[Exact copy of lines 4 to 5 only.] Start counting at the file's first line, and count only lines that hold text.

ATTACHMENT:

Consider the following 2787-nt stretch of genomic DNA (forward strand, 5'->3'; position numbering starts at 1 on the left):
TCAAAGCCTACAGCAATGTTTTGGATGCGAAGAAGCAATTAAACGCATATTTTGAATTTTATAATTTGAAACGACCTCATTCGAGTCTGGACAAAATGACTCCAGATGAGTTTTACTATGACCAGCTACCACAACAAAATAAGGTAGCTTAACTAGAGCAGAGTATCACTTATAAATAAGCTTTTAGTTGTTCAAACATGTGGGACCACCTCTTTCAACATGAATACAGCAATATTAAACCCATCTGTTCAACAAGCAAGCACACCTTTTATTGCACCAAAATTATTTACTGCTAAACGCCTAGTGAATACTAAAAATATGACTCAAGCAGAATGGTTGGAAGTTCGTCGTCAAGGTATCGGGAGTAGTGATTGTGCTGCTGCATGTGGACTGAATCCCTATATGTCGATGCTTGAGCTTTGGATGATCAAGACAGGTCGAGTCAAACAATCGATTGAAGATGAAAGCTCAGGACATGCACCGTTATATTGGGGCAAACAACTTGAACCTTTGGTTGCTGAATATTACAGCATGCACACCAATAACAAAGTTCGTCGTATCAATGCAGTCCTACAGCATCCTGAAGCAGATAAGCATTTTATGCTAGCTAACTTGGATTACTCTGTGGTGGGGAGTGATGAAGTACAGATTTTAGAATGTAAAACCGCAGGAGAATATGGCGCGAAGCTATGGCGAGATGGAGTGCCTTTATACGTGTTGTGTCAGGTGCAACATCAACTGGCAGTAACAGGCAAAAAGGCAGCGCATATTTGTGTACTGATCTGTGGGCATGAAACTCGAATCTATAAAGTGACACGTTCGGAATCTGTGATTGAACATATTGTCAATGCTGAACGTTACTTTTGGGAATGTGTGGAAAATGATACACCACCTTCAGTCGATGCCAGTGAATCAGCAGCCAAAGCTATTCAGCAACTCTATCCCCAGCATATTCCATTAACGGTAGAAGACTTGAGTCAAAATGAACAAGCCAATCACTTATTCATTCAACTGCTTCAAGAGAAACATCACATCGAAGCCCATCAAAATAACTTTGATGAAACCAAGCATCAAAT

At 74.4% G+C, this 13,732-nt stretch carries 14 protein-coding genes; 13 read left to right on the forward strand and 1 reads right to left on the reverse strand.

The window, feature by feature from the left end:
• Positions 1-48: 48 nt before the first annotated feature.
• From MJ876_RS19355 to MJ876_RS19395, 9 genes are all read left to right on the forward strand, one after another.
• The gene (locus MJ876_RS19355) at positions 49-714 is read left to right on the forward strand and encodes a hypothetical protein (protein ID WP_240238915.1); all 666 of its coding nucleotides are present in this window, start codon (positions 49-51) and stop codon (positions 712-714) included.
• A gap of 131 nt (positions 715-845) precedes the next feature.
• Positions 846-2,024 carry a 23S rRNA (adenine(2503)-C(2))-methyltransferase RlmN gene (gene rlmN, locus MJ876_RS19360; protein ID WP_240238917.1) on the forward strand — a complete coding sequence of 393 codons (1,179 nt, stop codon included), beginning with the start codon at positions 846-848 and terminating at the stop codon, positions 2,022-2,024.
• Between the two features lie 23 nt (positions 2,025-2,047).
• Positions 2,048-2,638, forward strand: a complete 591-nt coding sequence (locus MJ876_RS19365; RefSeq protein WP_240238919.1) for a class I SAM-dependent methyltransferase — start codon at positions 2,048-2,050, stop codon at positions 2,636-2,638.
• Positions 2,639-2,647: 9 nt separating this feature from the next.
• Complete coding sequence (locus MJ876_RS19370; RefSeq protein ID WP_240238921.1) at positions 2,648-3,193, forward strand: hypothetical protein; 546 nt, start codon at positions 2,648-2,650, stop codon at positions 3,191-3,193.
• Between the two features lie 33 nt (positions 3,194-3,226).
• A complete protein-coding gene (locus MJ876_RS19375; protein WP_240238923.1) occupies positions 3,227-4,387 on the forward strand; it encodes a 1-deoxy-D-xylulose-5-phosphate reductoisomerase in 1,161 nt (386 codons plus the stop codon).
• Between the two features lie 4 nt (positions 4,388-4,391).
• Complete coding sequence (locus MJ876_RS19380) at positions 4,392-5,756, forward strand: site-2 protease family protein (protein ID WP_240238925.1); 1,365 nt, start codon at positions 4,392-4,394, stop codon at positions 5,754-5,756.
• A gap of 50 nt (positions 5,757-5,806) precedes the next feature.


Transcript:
The window, feature by feature from the left end:
• Positions 1-48: 48 nt before the first annotated feature.